Still time to have your say on ‘School Streets’ initiative

Published: Thursday, January 30, 2020

Parents of pupils at five local primary schools, plus people living nearby, still have time to submit their views on a set of proposals that could lead to a drastic reduction in traffic driving past school entrances at drop-off and pick-up times.

Share this

How a school street could look

The council is keen to pilot a “School Streets” initiative at the five local primaries, as part of its efforts to encourage safer and healthier travel to and from school, while also helping to boost air quality levels.

The trial scheme would see the roads containing school entrances closed to vehicle traffic when pupils arrive in the mornings and leave in the afternoons.

A public consultation is currently underway into plans to introduce pilot studies at Penwortham, Hillbrook, Alderbrook, Earlsfield and Furzedown primaries.

The consultation, which began earlier this month, continues for just over another week – closing on Friday, February 7.

If the plans were to proceed, residents and businesses who live and work on a School Street would be able to register for an exemption, which would also apply to drivers with Blue Badges. The scheme would not operate in the school holidays or at weekends.

Drivers of non-exempt vehicles who entered a school street during its hours of operation would be issued with a penalty charge notice, based on photographic evidence, while retractable temporary bollards could also be used to prevent vehicles access. However, vehicles already parked in a School Street before the hours of operation came into effect would be able to leave without being penalised or impeded.

The council’s education spokesman Cllr Will Sweet said: “I would encourage as many people as possible to take part in the consultation. There is still time for parents and local residents to tell us what they think.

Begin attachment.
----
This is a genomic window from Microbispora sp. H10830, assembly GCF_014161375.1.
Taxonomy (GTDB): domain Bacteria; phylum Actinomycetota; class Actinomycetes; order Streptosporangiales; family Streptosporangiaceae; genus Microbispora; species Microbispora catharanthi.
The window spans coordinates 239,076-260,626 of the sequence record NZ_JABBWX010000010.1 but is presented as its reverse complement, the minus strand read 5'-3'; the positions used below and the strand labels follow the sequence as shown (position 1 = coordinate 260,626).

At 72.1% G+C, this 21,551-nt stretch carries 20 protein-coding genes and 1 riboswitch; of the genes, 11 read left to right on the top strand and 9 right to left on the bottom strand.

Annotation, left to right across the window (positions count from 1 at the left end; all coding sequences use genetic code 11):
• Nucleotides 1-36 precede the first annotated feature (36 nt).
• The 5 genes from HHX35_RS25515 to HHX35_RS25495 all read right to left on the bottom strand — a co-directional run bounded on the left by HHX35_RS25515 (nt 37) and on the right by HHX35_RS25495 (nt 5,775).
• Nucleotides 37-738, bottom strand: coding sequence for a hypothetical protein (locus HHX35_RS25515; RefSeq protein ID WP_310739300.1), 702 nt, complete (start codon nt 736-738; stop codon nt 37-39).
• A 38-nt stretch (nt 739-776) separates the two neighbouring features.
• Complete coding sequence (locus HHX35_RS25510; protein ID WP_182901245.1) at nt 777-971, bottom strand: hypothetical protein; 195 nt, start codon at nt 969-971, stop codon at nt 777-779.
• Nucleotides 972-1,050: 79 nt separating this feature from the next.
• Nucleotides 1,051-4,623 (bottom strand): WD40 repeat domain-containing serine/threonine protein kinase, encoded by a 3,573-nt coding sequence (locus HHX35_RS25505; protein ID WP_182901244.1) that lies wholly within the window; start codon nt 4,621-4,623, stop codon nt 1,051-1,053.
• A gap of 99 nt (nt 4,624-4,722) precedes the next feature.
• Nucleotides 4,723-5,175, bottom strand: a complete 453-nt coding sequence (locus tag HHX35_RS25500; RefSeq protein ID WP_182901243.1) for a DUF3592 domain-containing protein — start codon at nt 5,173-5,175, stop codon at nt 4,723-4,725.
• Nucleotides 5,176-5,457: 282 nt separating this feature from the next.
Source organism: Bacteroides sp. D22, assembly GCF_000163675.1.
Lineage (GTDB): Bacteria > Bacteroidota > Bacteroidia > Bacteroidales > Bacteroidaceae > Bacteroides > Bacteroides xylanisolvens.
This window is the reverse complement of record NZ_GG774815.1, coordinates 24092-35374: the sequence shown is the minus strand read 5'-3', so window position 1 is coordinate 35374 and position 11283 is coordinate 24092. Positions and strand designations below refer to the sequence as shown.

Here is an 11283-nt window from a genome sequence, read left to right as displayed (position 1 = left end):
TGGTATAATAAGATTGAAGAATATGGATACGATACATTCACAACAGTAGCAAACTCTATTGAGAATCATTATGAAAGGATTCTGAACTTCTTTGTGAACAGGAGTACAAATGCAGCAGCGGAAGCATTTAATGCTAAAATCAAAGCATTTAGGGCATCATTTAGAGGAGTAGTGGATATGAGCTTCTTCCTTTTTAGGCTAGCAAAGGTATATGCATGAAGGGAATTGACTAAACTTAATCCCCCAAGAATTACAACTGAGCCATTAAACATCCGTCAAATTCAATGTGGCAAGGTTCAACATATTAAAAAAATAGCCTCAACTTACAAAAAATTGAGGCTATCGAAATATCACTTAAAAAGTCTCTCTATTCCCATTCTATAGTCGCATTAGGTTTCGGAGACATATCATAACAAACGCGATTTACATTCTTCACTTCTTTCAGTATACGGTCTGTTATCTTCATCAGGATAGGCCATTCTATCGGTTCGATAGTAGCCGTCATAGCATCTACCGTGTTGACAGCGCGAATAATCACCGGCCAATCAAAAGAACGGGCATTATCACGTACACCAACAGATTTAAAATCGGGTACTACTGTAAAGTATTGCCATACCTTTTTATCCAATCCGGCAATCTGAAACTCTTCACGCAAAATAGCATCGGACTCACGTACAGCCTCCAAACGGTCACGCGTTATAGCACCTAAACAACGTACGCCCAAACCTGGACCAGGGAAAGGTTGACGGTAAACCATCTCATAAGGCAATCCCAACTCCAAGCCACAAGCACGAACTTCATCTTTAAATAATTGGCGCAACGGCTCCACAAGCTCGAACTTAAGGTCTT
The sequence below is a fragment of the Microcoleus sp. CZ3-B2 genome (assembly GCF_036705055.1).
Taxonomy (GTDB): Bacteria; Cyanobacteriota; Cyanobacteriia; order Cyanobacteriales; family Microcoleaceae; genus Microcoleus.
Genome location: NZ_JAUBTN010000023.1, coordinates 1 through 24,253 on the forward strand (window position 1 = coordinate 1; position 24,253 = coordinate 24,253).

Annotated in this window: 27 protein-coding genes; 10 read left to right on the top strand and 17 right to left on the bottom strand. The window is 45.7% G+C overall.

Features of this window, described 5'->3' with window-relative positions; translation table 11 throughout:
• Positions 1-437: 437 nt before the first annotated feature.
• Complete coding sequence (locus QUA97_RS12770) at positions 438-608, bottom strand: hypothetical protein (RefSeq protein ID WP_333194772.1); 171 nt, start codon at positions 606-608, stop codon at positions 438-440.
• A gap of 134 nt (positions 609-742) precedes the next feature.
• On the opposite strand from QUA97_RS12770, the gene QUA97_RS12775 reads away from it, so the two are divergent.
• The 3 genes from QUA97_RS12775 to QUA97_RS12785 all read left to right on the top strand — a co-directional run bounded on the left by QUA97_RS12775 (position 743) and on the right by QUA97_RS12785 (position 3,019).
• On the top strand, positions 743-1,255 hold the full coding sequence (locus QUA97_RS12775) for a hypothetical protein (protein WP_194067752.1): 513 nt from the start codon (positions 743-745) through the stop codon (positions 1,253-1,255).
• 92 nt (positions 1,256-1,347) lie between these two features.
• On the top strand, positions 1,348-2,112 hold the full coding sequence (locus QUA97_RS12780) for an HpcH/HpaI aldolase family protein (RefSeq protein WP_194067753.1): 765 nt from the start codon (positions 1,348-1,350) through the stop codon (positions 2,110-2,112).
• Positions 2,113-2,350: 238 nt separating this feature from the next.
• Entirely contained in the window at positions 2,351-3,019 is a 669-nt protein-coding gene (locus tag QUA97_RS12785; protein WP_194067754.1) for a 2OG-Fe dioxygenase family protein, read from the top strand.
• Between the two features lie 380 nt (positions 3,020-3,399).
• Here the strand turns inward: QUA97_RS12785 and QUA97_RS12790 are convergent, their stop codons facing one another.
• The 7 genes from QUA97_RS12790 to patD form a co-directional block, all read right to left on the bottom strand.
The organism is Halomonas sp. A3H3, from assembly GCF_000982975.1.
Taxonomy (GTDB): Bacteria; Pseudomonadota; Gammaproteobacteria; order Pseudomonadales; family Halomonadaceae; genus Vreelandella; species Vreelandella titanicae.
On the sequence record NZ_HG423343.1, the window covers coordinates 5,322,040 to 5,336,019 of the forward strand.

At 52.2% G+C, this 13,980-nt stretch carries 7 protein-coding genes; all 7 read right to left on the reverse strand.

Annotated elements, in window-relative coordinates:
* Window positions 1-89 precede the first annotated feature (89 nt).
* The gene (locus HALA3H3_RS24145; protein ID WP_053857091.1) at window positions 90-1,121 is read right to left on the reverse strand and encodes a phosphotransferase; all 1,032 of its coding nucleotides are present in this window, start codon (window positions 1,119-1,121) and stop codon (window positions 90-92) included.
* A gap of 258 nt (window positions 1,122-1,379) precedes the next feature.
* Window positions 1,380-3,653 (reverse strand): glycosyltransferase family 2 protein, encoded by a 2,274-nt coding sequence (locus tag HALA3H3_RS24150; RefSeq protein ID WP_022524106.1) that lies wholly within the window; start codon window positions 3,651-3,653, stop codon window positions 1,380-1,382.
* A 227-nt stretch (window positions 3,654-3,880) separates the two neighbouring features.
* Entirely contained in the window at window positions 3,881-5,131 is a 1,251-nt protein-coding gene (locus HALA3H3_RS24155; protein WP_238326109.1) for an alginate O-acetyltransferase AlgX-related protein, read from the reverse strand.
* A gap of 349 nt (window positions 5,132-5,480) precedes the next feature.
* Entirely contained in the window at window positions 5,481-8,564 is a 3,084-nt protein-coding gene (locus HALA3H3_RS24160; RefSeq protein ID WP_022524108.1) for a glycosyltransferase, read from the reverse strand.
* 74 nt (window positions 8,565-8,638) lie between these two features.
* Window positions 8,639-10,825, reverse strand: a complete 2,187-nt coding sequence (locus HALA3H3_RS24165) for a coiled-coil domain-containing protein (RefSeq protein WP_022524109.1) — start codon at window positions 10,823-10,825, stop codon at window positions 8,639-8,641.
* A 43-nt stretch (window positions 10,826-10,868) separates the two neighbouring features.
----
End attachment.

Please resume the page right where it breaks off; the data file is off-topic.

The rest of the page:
“We hope their feedback will show support for this pilot scheme as we believe it will create a much safer and healthier environment for children on their journeys to and from these five schools.”

And the council’s cabinet member for transport Cllr Paul Ellis added: “Reducing the impact of vehicle traffic and making the journey to and from school safer for parents and children are key priorities for the council.

“If parents and local residents in any affected streets agree to these trials, there could be a really beneficial impact on air quality levels around these schools. As well as an absence of passing traffic there would be a total reduction in vehicle idling outside school gates, which would be a major benefit to the children.

“What’s important is listening to what local people and parents tell us and if the scheme proceeds, making sure we get the logistics right.”

For more information, please visit the council’s website.